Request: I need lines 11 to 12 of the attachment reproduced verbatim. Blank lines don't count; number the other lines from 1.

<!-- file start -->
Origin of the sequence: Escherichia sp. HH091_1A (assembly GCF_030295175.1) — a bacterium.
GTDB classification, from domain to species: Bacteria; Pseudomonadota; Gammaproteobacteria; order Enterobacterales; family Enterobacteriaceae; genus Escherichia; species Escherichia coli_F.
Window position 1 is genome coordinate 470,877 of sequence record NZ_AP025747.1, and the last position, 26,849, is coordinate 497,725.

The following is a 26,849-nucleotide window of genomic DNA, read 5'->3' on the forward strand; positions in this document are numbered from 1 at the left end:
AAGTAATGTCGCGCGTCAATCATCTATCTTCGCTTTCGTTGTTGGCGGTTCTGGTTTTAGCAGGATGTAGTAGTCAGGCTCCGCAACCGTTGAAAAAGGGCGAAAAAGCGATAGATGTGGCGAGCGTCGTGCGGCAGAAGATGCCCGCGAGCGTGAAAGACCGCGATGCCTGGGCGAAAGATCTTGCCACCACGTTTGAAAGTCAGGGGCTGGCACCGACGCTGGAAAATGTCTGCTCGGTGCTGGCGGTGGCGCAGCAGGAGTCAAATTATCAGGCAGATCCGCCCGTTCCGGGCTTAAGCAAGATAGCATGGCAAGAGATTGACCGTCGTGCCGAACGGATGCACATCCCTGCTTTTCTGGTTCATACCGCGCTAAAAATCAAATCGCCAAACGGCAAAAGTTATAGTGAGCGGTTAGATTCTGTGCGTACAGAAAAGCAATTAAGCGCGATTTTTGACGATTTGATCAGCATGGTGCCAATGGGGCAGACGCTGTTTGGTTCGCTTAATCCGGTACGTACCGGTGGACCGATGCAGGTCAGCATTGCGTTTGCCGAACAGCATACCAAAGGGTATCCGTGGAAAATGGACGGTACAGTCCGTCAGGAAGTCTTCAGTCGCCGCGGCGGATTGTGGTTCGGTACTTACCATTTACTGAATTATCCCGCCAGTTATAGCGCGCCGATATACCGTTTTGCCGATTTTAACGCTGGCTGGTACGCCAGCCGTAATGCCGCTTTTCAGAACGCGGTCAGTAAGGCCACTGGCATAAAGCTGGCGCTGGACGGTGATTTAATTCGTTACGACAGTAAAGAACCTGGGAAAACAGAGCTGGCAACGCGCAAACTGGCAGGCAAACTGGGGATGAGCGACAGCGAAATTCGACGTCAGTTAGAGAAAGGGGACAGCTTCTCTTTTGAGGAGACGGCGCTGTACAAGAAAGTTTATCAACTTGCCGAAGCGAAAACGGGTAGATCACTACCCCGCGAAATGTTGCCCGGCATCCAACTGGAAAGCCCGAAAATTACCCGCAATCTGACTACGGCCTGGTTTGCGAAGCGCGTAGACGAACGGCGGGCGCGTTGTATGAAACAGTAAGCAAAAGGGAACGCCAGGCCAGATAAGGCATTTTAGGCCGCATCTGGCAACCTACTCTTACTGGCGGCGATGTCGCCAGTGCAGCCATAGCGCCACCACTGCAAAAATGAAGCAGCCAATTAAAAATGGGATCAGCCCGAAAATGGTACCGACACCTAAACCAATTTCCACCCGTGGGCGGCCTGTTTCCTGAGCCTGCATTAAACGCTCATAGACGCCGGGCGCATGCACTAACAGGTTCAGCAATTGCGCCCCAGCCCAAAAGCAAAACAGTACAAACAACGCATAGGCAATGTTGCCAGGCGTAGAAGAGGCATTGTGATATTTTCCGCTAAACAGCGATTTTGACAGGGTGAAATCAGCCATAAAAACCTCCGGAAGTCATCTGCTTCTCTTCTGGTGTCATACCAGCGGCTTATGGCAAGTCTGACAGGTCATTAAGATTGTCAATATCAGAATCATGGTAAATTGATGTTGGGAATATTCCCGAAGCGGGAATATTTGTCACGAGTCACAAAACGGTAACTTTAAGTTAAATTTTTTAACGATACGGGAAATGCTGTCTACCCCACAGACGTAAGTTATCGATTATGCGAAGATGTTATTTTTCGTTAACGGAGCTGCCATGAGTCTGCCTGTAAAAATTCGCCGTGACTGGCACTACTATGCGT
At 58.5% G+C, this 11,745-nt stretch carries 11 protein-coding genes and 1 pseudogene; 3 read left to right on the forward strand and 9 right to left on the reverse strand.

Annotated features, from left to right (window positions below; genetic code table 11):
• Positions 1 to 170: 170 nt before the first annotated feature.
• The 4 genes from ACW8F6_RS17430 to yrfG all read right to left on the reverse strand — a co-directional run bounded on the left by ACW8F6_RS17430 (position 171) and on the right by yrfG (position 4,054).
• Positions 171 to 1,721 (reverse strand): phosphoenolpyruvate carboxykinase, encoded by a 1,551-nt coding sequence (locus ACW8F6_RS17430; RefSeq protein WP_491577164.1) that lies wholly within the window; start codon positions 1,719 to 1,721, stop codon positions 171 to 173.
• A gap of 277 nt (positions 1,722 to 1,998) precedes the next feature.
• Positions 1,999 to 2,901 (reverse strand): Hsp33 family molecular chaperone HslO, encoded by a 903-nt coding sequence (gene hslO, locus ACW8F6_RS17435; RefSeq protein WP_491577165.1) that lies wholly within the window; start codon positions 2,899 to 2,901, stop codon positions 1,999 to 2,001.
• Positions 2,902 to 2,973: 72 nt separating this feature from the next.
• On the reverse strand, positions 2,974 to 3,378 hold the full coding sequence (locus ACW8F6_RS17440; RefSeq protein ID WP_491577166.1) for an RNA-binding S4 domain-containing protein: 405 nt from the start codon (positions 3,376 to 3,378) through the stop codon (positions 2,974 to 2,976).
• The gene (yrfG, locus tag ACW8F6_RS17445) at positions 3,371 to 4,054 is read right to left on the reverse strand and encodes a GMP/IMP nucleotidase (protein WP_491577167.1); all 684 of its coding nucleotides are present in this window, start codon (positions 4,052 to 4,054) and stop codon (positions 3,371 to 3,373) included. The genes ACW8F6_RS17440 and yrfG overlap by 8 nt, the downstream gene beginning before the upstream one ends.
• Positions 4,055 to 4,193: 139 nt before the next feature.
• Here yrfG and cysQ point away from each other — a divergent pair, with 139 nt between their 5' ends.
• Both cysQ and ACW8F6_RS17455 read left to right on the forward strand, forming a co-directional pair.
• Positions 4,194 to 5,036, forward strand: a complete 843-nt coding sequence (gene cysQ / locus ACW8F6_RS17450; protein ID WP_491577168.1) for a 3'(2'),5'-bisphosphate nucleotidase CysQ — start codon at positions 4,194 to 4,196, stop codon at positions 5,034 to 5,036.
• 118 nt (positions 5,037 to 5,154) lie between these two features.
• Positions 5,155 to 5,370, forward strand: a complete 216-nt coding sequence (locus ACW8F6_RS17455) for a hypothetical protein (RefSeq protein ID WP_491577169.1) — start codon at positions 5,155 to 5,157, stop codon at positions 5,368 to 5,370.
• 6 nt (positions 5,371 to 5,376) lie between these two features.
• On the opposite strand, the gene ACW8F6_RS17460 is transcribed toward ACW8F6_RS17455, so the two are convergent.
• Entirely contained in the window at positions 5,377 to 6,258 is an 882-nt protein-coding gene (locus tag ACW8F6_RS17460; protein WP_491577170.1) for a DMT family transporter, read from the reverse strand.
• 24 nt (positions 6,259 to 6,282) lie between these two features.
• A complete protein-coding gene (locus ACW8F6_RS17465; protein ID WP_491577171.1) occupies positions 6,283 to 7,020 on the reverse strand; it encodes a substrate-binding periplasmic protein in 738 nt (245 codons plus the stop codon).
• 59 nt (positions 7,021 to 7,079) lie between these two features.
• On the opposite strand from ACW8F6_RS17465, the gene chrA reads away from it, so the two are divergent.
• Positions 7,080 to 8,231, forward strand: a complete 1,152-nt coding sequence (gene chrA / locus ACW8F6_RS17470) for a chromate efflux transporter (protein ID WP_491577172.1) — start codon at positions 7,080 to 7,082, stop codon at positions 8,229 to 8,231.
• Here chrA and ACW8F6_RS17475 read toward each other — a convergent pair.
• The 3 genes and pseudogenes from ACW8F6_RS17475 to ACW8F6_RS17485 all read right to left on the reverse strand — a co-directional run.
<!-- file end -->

• A gap of 277 nt (positions 1,722 to 1,998) precedes the next feature.
• Positions 1,999 to 2,901 (reverse strand): Hsp33 family molecular chaperone HslO, encoded by a 903-nt coding sequence (gene hslO, locus ACW8F6_RS17435; RefSeq protein WP_491577165.1) that lies wholly within the window; start codon positions 2,899 to 2,901, stop codon positions 1,999 to 2,001.